The Eastern zone is renowned for its birdlife more than large mammals. A Stork-billed kingfisher sat sentinel as we entered the park gate. Further up the track, a branch was heavy with Himalayan griffon vultures. We also sighted Black-hooded orioles, a Spotted eagle, Indian vultures, a Changeable hawk eagle, a Common kestrel, Indian treepies, Orange minivets, Red-breasted parakeets and Common teals. The track winds past the massive Sohola beel. A pair of Oriental pied hornbills flew from one tree to another, very close by and I hurriedly attempted a flight shot, having been caught unawares while handing junior the binocs to view a Pallas fish eagle sitting at a distance. The shot came out with one wing clipped.
A squirrel raced up a bole and leaped across to another. Tarun identified it as a Himalayan striped squirrel.
We saw a solitary brown fish owl that sat looking at us for a long while before flapping away on massive wings. A small herd of elephants posed for pictures further up the track. We then reached the terminus of the track at the Bramhaputra river.
On the way back I saw two lapwings I’ve never seen before – the Grey-headed and the Northern (Crested) lapwing. We saw the former multiple times.
Hollongapar Gibbon Wildlife Sanctuary
Gibbon is around 135 kilometers from Kaziranga and we left after the evening safari, to reach there by 9:30 PM or so. The FRH at Gibbon has two rooms. The ever-smiling cook produced barely tolerable meals on a woodfire stove in an alluringly warm but sooty kitchen behind. A railway gate occurs not very far away and passing trains sound their horns frantically to warn off crossing elephants. To the sleepers in the rooms, it sounds like the engines are passing on the other side of the wall.
We awoke early to the calls of Puff-throated babbler, Black-hooded oriole, and Blue whistling thrush. Gibbon comprises some 21 square kilometers of evergreen forest with paths running through it. A forest guard armed with a rusty, double-barreled gun of ancient vintage accompanied us. He said the weapon was intended to scare elephants away as he broke open the breech to load a pair of red cartridges. We left junior sleeping snugly back in the room, with Biju kindly consenting to wait on His Little Majesty.
Blue whistling thrush at dawn:
Gibbon is home to seven species of primates – the Western hoolock gibbon, Stump-tailed macaque, Northern pig-tailed macaque, Bengal slow loris, Capped langur, Assamese macaque and Rhesus macaque. We sighted three of these in the couple of hours we spent walking through the forest. The morning was crisp, cold and utterly lovely. The first mammal sighting was of a very lively Malayan giant squirrel. A small troop of Capped langurs presently appeared, crashing about the canopy, leaping tree to tree.
We then sighted an Orange-bellied Himalayan squirrel. The sound of breaking branches warned us of the presence of elephants further up the path and we back-tracked, finding an alternate route to skirt around the animals. We had spent a good hour and a half now traipsing through Gibbon with no sign of the eponymous ape. I was thinking that we might have to return without having managed a single sighting.
A troop of Pig-tailed macaques turned up next, shortly followed by junior in the car driven out by Biju, all rested and refreshed.
A second guard finally spotted a Gibbon family on the canopy, and we spent some fifteen minutes watching a male, female and a sub-adult swinging and feeding high up in the canopy. Gibbon-watching is good treatment for people afflicted with cervical spondylitis.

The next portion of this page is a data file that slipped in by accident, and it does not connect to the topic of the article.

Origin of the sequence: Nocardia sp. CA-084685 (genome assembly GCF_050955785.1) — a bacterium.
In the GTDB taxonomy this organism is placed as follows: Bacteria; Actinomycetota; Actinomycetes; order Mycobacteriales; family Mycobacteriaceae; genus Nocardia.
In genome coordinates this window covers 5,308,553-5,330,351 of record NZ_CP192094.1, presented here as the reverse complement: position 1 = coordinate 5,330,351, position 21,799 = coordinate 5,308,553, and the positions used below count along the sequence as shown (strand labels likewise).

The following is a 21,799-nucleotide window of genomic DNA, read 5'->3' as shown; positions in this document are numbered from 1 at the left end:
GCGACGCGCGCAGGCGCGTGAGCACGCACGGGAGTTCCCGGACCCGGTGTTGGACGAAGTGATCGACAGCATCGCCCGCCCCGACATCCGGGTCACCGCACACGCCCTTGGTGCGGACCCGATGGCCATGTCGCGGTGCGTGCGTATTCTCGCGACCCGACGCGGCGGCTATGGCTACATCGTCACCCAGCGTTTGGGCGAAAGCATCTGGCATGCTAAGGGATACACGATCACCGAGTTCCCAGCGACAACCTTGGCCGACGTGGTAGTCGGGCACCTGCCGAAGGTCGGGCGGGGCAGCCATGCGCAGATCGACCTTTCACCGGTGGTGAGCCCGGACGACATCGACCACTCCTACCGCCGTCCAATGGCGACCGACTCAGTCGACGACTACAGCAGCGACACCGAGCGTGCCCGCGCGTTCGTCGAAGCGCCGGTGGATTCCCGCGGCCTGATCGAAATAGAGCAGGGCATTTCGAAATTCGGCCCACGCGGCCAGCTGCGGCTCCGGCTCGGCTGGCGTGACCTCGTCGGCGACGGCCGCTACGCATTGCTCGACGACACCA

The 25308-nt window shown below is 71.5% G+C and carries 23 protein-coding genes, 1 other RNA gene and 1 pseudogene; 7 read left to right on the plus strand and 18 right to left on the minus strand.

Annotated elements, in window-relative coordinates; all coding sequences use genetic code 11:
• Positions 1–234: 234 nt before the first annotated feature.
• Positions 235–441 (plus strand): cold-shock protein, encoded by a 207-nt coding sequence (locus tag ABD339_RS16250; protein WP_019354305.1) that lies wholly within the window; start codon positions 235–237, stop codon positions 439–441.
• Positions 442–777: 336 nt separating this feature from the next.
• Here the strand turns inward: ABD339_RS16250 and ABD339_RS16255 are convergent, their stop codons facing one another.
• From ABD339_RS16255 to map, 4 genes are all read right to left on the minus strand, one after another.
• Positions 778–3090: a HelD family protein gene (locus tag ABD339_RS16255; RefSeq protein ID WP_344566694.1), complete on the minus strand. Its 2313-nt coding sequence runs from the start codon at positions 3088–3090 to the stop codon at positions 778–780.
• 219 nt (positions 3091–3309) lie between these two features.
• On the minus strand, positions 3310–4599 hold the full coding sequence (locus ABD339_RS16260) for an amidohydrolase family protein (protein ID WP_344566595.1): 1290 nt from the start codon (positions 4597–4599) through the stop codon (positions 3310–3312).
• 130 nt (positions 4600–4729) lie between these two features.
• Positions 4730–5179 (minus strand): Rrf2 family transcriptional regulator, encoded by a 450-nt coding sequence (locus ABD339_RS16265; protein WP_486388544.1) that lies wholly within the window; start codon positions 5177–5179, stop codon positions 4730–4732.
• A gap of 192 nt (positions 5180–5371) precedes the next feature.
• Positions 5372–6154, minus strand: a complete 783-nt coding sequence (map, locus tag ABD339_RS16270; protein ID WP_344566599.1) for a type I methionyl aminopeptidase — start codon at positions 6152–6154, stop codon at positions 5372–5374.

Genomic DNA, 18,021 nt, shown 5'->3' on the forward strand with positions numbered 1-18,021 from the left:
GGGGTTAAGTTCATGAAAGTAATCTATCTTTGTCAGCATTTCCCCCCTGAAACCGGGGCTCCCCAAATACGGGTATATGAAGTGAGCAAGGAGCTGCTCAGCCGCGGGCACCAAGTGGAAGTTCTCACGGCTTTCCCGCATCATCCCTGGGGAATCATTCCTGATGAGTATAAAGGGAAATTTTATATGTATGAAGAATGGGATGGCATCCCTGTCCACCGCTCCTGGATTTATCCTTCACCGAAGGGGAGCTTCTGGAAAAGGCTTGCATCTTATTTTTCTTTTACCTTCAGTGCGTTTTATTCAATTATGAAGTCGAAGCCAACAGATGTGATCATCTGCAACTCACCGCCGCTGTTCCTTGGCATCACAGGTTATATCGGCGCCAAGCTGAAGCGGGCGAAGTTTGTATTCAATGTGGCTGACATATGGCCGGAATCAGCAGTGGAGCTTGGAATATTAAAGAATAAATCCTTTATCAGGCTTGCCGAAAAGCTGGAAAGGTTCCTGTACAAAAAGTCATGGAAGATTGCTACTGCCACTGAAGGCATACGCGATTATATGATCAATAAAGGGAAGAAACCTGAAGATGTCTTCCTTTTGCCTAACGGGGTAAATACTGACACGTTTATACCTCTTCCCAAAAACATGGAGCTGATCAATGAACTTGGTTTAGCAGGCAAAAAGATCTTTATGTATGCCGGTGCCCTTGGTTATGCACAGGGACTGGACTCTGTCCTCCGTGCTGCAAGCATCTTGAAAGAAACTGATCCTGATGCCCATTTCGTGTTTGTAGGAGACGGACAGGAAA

Gibbons, male and female:
The Gibbon sanctuary is a spectacular birding site. It reminded me of Thattekad in many ways. Tarun was in his elements and we sighted orange-headed thrush, White-throated bulbul, Bronzed, Greater racket-tailed and Spangled drongos, Grey-bellied tesia, Grey-headed canary flycatcher, Black-crested bulbul and Maroon oriole. And heard the Asian barred owlet. The highlight however was watching a pair of Red-headed trogans for a good many minutes as they flitted around the canopy. Tarun was elated with this sighting. Back at the FRH and after breakfast, we listened to Lineated barbets calling loudly before packing up to rush back to Kaziranga in time for a hurried lunch and the evening safari.
Here are some pictures from my 2013 trip.
- Alexandrine parakeet
- Asian barred owlet (calls)
- Asian openbill stork
- Asian pied starling
- Bar-headed goose
- Barn swallow
- Baya weaver bird
- Bay-backed shrike
- Black-crested bulbul
- Black-hooded oriole
- Black-necked stork
- Black-throated munia
- Blue whistling thrush
- Bronzed drongo
- Bronze-winged jacana
- Brown fish owl
- Brown shrike
- Cattle egret
- Changeable hawk eagle
- Citrine wagtail
- Common kestrel
- Common myna
- Common snipe
- Common stonechat
- Common teal
- Cormorant (Greater?)
- Crested serpent eagle
- Greater Indian hornbill
- Greater racket-tailed drongo
- Green imperial pigeon
- Common greenshank
- Grey-bellied tesia
- Grey-headed canary flycatcher
- Grey-headed fish eagle
- Grey-headed lapwing
- Grey heron
- Greylag goose
- Himalayan griffon vulture
- Indian robin
- Indian roller
- Indian treepie
- Jungle myna
- Large egret?
- Lesser adjutant stork
- Lesser flameback
- Lineated barbet (calls)
- Indian vulture
- Magpie robin
- Maroon oriole
- Northern/crested lapwing
- Orange-headed thrush
- Orange minivet
- Oriental pied hornbill
- Pallas fish eagle
- Pied kingfisher
- Pond heron
- Puff-throated babbler (calls)
- Purple heron
- Red-breasted parakeet
- Red-headed trogan
- Red junglefowl
- Red-vented bulbul
- Rose-ringed parakeet
- Ruddy shelduck
- Spangled drongo
- Spot-billed duck
- Spot-billed pelican
- Spotted dove
- Spotted eagle
- Stork-billed kingfisher
- Tufted duck
- White-browed wagtail
- White ibis
- White/Rosy pelican
- White-throated bulbul (calls)
- White-throated kingfisher
- White wagtail
- Wooly-necked stork
- Yellow-footed green pigeon
- Barking deer
- Capped langur
- Eastern swamp deer
- Great Indian one-horned rhino
- Striped Himalayan squirrel
- Hoary-bellied Himalayan squirrel
- Hog deer
- Hoolock gibbon
- Malayan giant squirrel
- Orange-bellied Himalayan squirrel
- Pig-tailed macaque
- Rhesus macaque
- Wild buffalo
- Bengal monitor lizard
- Indian roof turtle
- King cobra